Shop Talk: The ins and outs of Berkeley businesses

The Institute of Mosaic Art has moved to 805 Allston Way from its original Oakland location. Photo: Institute of Mosaic Art

INSTITUTE OF MOSAIC ART After eight years at 3001 Chapman St. in southwest Oakland, the Institute of Mosaic Art has moved to Berkeley and will open July 6. Students Isle Cordoni and her daughter Sophia Cordoni recently purchased the organization from mosaic artist Laurel True, who founded it in 2005. The new Berkeley location, at 805 Allston Way between Fifth and Sixth streets, will provide more studio space and allow the new owners to offer a larger inventory of art supplies for sale. According to information released by the institute, it is the largest and oldest mosaic school in the United States.

GROCERY OUTLET Although its Berkeley store will stay where it is, the headquarters of Grocery Outlet will soon move from its space at 2001 Fourth St. in West Berkeley to a bigger location in Emeryville, at 5650 Hollis St. According to the San Francisco Business Times, the retailer has been growing in recent years and adding corporate jobs, and desperately needs more office space.

BREAD WORKSHOP After more than 20 years as an eco-friendly wholesale bakery and café, the Bread Workshop‘s retail space at 1398 University Ave. closed Sunday. Although he didn’t provide details about why he decided to close, owner Bill Briscoe wrote on his website recently that “all streaks come to an end.” Briscoe provided a bittersweet history of the bakery, which he founded with friend John Simmet in 1989 as a wholesale bakery focusing on “bread with a sustainable bend.” They started composting early on and used vegetable-made to-go containers and utensils, and barred ingredients like trans fats and high-fructose corn syrup from their kitchen. Eventually they opened the Bread Workshop Café alongside the bakery, serving soups, salads and sandwiches six days a week. “I intend to always keep my head in the sustainable game, even if my hands aren’t,” Briscoe wrote on the website. Although the café closed June 30, the Bread Workshop will continue producing bread for wholesale until July 15.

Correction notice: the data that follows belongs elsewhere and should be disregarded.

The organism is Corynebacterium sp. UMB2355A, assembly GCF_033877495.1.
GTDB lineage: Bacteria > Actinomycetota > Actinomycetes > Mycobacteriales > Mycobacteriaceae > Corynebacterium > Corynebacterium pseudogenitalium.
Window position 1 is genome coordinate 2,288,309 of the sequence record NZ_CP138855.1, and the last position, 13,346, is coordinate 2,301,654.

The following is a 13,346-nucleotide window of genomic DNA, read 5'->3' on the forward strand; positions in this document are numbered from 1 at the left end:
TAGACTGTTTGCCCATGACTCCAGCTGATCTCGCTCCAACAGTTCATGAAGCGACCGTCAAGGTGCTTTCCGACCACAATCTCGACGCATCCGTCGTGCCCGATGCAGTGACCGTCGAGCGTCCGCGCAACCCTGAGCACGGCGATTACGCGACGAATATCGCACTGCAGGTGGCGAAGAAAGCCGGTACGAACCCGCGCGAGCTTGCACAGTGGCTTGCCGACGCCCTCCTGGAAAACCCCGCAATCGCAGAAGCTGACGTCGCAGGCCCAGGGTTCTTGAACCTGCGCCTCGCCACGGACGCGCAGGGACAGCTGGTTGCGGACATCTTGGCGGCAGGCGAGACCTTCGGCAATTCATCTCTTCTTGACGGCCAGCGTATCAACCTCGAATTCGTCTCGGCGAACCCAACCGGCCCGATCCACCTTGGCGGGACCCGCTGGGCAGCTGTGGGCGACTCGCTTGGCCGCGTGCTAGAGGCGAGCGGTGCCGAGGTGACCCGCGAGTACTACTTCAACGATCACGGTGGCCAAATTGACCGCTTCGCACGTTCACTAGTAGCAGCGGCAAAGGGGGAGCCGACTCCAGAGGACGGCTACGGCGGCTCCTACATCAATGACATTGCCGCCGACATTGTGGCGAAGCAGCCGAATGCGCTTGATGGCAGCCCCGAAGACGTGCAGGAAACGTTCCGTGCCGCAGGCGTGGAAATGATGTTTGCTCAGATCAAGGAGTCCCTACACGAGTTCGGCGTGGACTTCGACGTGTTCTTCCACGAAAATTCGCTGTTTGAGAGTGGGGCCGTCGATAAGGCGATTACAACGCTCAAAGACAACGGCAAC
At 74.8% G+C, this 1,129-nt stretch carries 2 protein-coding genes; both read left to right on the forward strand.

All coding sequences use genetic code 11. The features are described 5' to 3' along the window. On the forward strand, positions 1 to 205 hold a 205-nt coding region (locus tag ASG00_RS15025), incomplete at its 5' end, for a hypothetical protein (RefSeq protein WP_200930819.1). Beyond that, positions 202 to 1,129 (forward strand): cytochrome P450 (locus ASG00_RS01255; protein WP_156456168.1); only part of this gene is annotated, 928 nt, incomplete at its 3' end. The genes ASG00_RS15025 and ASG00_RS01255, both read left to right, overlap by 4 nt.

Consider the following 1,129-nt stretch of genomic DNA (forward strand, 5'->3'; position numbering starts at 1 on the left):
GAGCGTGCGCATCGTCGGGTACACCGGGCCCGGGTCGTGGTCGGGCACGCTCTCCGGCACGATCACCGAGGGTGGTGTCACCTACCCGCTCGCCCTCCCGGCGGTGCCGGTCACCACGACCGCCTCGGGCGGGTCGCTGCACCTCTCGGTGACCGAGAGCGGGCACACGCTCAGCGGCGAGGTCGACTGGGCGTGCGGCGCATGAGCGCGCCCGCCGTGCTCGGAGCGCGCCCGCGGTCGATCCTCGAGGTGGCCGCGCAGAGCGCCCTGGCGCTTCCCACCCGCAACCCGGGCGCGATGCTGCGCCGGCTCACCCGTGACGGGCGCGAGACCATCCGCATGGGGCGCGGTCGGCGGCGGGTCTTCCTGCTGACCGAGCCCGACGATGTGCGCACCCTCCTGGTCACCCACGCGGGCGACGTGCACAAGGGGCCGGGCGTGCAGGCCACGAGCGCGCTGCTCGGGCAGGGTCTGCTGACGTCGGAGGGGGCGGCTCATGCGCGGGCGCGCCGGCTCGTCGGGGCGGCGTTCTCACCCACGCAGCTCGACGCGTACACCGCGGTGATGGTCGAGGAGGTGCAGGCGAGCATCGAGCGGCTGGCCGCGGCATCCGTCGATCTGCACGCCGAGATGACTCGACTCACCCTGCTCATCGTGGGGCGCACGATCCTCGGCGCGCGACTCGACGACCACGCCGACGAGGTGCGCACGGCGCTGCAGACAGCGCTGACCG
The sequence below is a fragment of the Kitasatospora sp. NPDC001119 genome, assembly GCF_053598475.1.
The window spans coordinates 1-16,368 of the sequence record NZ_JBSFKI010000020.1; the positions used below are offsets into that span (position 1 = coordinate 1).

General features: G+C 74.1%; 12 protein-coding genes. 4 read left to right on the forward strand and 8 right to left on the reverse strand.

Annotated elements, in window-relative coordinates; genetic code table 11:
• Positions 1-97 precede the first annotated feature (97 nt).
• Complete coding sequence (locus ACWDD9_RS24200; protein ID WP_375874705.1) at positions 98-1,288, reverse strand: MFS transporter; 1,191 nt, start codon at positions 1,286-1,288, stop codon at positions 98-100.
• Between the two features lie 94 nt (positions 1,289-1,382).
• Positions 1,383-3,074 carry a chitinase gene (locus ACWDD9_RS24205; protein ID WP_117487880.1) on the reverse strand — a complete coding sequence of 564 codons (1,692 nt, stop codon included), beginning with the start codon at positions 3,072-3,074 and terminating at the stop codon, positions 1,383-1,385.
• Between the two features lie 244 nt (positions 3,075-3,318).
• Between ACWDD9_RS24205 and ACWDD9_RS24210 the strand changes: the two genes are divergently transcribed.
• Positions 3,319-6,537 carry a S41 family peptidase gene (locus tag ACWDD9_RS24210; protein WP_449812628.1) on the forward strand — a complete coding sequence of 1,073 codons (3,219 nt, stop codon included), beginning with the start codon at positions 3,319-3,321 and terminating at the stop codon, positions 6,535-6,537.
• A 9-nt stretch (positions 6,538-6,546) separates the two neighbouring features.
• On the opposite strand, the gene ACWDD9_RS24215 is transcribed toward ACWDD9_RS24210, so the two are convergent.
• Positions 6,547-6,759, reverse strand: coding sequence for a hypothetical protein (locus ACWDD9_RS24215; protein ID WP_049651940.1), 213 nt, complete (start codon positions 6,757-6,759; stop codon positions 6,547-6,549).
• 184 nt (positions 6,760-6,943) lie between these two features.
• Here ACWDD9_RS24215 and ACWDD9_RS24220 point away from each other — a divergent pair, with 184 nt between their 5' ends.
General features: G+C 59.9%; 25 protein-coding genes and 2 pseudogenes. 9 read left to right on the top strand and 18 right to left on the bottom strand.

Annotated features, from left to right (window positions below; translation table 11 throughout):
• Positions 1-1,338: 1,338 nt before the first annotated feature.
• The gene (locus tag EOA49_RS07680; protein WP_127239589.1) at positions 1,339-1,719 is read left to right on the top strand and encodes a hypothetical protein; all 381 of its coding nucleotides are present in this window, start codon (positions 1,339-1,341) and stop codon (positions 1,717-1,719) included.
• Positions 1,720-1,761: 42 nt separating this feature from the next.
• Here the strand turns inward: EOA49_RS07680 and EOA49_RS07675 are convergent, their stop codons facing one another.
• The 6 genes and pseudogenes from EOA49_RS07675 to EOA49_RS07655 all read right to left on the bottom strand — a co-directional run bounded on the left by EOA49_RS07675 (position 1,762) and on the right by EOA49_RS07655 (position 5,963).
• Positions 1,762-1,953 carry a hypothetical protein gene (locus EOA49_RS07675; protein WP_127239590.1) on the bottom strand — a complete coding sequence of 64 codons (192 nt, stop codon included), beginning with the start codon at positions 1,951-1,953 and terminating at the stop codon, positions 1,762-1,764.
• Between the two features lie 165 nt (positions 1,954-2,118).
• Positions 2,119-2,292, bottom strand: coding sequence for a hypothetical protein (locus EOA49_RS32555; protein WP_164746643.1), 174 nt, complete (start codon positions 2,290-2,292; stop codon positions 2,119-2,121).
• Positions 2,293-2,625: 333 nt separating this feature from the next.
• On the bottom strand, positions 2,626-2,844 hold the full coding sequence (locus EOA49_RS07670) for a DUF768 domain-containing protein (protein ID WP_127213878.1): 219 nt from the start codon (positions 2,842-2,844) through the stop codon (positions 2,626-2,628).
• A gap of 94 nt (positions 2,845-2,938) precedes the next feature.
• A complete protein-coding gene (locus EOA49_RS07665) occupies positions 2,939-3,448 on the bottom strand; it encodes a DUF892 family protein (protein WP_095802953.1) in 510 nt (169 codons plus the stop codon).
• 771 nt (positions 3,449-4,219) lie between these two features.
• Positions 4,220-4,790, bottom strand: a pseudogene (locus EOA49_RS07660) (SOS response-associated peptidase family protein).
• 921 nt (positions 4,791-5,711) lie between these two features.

NATURAL GROCERY COMPANY Despite rumors that the Natural Grocery Company, at 1336 Gilman St., will close, general manager Bob Gerner has assured Berkeleyside that the neighborhood store is here to stay. Gerner, who has leased the space as Natural Foods for more than 40 years, said he recently renewed the lease and has no plans to move. In a comment on a Berkeleyside article earlier this month, Gerner wrote, “We are indeed a small employee owned neighborhood store and we intend to continue to be successful in this location.”

double dutcheryDOUBLE DUTCHERY A clever initiative born in Berkeley has blossomed into an online business, bringing clothing swaps into the 21st century. Double Dutchery is an online clothing exchange platform that allows parents to post photos of their kids’ outgrown clothing, shoes or sports gear and exchange those items for new ones using a point system. Co-founders and parents Robbie and Wendy Whiting said they hope to help families save money and at the same time do their part to help the environment, by reducing the 12 million tons of clothing sent to landfills annually, as cited on their website. Through July, new members can get six free points when they create an account on the website and then enter the code “julynewmembers” on this page.